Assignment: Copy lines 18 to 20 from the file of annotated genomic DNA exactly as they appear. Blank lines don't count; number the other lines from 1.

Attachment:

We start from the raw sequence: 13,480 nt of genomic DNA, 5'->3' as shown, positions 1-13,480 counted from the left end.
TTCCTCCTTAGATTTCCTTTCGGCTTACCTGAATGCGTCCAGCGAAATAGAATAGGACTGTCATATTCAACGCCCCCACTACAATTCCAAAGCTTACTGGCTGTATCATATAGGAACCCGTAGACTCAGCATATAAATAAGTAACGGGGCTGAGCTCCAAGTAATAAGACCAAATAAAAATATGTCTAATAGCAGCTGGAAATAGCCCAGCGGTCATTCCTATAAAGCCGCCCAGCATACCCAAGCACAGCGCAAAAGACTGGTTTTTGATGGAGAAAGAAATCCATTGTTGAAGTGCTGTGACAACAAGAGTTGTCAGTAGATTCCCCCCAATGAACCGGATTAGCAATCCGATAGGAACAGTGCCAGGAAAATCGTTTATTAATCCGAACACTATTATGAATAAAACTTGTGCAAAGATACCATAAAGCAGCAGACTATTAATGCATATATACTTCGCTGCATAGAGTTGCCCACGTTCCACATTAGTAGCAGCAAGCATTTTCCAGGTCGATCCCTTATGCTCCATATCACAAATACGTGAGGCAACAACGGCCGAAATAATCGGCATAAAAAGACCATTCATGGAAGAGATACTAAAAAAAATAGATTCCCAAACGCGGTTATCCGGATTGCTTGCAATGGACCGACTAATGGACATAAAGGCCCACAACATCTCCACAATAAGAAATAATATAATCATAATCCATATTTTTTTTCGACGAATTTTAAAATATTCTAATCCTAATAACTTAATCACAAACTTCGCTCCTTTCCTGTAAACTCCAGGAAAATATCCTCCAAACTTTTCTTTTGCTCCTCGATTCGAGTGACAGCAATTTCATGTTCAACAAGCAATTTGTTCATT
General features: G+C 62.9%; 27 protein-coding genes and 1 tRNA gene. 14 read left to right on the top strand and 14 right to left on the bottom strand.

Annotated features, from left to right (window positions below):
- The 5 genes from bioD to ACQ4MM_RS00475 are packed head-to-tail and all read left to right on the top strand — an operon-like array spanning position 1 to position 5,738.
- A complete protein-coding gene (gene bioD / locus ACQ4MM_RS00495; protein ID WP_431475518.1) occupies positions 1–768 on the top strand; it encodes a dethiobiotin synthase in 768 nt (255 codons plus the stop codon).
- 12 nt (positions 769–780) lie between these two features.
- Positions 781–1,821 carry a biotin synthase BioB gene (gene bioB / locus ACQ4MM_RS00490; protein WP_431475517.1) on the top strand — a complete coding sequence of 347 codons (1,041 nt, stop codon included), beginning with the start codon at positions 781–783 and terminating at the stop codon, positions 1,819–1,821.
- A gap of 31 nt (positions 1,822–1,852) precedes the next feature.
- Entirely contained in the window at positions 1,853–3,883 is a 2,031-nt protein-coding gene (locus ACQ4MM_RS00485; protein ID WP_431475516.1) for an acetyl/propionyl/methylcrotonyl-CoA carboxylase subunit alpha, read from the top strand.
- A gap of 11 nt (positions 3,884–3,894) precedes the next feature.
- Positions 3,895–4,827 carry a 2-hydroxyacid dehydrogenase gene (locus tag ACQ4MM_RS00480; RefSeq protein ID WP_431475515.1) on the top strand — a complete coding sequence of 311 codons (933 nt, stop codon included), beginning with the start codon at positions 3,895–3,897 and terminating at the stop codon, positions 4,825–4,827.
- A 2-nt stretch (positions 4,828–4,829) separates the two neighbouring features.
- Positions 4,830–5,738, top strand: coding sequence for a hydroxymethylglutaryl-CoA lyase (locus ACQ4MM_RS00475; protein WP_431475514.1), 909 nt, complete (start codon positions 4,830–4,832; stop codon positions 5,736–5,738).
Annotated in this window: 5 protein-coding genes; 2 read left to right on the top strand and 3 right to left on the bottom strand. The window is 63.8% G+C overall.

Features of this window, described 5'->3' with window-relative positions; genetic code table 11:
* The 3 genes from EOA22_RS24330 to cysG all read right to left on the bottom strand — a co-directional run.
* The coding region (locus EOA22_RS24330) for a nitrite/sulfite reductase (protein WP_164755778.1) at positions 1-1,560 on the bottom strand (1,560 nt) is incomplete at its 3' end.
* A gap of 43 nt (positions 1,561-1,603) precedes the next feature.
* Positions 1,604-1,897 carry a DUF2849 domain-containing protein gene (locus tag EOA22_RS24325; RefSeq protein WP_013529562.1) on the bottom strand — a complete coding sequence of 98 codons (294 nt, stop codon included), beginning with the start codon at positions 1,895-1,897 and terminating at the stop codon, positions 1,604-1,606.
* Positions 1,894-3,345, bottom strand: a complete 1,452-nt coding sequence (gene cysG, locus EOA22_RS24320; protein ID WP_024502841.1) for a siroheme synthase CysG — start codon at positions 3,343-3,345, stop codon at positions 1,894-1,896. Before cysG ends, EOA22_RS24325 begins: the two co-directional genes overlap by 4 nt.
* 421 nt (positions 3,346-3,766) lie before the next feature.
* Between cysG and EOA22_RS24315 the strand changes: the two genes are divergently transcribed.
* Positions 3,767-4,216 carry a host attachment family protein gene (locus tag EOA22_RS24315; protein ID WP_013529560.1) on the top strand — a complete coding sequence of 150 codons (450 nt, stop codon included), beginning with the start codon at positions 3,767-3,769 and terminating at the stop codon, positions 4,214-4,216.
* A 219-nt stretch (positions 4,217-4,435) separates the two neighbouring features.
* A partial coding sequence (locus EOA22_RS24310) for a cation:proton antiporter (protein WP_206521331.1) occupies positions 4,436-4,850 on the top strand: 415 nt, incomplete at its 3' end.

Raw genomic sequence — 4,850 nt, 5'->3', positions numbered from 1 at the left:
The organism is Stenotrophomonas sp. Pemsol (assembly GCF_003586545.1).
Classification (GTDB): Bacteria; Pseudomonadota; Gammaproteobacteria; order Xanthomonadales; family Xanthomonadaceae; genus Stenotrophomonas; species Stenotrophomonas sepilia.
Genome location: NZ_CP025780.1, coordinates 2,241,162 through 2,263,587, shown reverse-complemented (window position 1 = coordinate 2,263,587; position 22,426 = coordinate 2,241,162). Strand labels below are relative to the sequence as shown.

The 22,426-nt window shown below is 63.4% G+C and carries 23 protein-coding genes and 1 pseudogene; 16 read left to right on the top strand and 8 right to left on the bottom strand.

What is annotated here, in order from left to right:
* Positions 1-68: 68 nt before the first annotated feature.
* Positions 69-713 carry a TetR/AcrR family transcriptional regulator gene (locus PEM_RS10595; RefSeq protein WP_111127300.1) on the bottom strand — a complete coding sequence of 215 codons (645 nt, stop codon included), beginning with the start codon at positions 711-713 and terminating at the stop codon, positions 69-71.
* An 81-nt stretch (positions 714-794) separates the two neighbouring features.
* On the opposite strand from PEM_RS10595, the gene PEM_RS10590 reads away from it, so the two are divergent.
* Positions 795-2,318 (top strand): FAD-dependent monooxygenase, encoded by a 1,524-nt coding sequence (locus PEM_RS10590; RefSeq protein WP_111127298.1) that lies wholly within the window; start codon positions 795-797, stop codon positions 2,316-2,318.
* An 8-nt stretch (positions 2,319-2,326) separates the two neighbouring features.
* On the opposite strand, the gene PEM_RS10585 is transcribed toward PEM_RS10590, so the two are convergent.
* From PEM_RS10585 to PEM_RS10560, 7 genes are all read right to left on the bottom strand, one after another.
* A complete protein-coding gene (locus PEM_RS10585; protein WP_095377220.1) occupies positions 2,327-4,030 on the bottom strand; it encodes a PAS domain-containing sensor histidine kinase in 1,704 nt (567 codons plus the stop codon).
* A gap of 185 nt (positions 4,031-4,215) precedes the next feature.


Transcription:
* The coding region (locus EOA22_RS24330) for a nitrite/sulfite reductase (protein WP_164755778.1) at positions 1-1,560 on the bottom strand (1,560 nt) is incomplete at its 3' end.
* A gap of 43 nt (positions 1,561-1,603) precedes the next feature.
* Positions 1,604-1,897 carry a DUF2849 domain-containing protein gene (locus tag EOA22_RS24325; RefSeq protein WP_013529562.1) on the bottom strand — a complete coding sequence of 98 codons (294 nt, stop codon included), beginning with the start codon at positions 1,895-1,897 and terminating at the stop codon, positions 1,604-1,606.